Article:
Renee* first came to the shop with 9 dresden plate blocks she had pieced by hand.  The fabric came from her husband's boxer shorts and the quilt was intended as an anniversary gift for him.  There were 9 blocks to represent the 9 years they had been married.  Being fairly new to patchwork she was unsure of how to proceed.  After a short discussion Renee enthusiastically bought a couple of metres of Kaffe Fassett white with jacaranda spots. 

Today, nine years later,  Renee returned.  I immediately recognized the quilt top.  After so long (including a trip to Fiji) the quilt was slightly faded, but still appealing. 

Renee had recently dug out the quilt top and was determined to finish it.  She came looking for border fabric and we discussed the eventual quilting.  It is still intended as a gift for Graeme*, but he is no longer her husband.  He has left Renee and their twin boys.  I felt sad that the happy quilt is now a symbol of broken lives.  Renee said she wanted to give Graeme something to try to make his life a little happier.  I sincerely hope that life brings lots of happiness for everyone in that family.

* names have been changed.

Friday, June 26, 2015

Never Too Old

Finally I found the binding I had made for my Bonnie Hunter Celtic Solstice months ago.  Admittedly I was distracted and was never going to attach it until after the recent show.  Now it's on.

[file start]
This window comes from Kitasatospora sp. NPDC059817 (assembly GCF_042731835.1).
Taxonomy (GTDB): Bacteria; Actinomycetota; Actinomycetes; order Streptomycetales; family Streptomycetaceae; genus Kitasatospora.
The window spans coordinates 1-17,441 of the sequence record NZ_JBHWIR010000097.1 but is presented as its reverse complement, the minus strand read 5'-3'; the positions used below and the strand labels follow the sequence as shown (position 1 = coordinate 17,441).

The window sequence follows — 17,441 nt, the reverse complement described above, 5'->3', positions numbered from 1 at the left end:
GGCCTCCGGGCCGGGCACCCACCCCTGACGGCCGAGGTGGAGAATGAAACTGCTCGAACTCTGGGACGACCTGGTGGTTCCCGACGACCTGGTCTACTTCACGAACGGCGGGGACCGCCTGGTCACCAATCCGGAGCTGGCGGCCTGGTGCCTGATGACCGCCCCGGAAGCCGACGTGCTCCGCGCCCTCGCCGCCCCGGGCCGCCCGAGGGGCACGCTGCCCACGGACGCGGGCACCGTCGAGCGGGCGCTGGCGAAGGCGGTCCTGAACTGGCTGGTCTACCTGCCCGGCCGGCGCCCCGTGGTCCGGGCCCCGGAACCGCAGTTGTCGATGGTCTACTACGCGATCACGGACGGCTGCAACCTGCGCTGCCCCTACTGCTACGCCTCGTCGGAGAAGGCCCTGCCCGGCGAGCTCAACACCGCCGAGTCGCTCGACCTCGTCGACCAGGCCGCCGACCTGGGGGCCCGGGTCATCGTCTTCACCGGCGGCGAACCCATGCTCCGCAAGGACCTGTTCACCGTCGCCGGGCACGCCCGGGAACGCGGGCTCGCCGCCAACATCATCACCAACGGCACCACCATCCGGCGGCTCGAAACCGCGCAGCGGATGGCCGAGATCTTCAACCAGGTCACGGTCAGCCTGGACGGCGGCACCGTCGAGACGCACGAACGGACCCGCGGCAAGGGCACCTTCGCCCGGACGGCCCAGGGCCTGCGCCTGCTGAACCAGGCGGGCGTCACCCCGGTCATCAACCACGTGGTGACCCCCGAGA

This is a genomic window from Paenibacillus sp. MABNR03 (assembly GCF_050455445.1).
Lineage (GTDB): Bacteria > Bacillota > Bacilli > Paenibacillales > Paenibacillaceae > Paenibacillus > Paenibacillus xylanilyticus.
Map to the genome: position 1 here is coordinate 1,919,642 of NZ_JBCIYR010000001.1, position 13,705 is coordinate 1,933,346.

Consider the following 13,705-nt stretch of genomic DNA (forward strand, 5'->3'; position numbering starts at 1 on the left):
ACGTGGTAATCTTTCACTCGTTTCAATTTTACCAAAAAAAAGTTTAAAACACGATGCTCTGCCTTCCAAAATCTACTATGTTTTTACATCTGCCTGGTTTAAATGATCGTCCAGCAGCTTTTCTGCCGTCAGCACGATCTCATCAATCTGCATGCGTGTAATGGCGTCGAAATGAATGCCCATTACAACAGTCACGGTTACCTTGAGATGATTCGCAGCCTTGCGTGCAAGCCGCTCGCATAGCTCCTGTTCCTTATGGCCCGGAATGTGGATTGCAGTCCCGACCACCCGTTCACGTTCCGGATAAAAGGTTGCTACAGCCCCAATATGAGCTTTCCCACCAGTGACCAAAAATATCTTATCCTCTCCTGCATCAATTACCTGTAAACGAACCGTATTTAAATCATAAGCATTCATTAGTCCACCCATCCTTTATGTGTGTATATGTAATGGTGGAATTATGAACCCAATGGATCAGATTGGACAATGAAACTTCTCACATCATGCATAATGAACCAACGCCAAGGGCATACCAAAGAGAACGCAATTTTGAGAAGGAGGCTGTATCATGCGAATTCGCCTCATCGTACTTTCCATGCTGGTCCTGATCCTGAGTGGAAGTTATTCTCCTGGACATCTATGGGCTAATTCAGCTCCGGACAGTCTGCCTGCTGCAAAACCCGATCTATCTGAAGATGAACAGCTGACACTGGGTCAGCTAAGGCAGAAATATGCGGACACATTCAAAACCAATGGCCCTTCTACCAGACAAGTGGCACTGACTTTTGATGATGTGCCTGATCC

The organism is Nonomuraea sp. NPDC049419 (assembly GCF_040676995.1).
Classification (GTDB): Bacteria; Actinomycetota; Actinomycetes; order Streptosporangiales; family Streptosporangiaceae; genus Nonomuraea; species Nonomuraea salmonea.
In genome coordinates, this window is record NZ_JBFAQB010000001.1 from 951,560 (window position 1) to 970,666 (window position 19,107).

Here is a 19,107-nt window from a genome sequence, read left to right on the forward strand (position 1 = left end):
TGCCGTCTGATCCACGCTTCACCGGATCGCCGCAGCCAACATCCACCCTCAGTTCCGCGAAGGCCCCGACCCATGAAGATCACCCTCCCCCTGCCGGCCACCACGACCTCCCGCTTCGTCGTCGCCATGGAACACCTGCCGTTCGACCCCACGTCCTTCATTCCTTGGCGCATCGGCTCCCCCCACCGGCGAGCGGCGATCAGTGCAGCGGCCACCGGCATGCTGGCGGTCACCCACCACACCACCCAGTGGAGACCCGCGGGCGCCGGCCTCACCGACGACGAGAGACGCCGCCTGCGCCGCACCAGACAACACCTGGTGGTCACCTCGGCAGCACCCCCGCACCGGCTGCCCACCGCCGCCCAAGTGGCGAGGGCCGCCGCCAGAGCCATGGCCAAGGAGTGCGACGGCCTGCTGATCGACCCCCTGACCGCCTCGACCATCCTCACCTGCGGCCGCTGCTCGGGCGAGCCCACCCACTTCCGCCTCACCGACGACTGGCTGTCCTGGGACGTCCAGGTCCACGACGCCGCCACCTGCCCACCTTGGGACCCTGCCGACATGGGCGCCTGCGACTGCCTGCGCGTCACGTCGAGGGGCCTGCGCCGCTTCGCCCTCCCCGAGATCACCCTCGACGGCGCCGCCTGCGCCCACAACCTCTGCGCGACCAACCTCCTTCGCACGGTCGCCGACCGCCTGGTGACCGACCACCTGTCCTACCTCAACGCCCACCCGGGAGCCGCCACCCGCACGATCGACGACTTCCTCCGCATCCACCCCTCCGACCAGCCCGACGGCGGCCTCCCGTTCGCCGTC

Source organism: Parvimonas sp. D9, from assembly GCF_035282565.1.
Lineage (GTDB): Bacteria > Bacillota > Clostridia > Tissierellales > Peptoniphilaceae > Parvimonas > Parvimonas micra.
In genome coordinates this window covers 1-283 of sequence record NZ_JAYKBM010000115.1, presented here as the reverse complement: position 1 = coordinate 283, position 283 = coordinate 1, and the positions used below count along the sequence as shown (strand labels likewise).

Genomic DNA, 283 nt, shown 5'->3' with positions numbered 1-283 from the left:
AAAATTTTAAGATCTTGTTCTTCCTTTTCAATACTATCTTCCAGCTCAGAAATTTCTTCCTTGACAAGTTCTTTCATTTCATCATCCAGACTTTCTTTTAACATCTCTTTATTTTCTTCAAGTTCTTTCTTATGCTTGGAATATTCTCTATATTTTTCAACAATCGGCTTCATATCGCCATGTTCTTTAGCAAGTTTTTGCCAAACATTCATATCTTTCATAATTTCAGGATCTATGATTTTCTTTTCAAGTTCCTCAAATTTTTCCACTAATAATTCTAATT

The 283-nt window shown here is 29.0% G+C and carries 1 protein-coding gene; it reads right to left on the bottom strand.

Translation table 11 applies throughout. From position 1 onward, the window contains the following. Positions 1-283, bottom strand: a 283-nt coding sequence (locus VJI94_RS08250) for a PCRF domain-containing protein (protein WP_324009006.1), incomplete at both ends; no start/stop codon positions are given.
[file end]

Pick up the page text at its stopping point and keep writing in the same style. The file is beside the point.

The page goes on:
I'm not lovin' it but I'm also not removing it. 

I have always cut my binding 2.5" wide but just recently I have started cutting them 2.75" wide. 

The reason is that I have always struggled when turning the binding to the back of the quilt to sew down.  I found that the binding had to be pulled and coaxed to cover the stitches used to attach it to the front of the quilt.  Not much fun, especially when we are talking about the usual 360" of a largish sized quilt.

So now, when I attach the slightly wider binding, I also move the needle to the right about 25mm.  

 Excuse me for changing units from imperial to decimal, but I am using a Bernina 440 and I think everything on it is decimal.

  I always use a walking foot to attach the binding and I can line the edge of the quilt up with the edge of the walking foot to achieve a nice binding width.

Another long standing method I have recently changed in attaching the binding relates to the corners of the quilt.  I always stopped 1/4" (or however far from the edge I was sewing) from the corner. Made a little reverse stitch and cut the thread.  Then I turned the quilt, folded the binding up and down again to make the mitre. 

It's so much easier and more likely to be successful if I stop the sewing at 1/4" (or however far from the edge I am sewing) pivot the quilt 45 degrees and sew right to the corner.  Then I cut the thread, turn the quilt and flip the binding round as before.  It always works out nice and neat, front and back.  Not like before when it was a dicey proposition.

Seems like you can teach an old dog new tricks.

Thursday, June 25, 2015

A Litany of Errors

Are you still there?
Yes, it has been a long, long time since I last posted.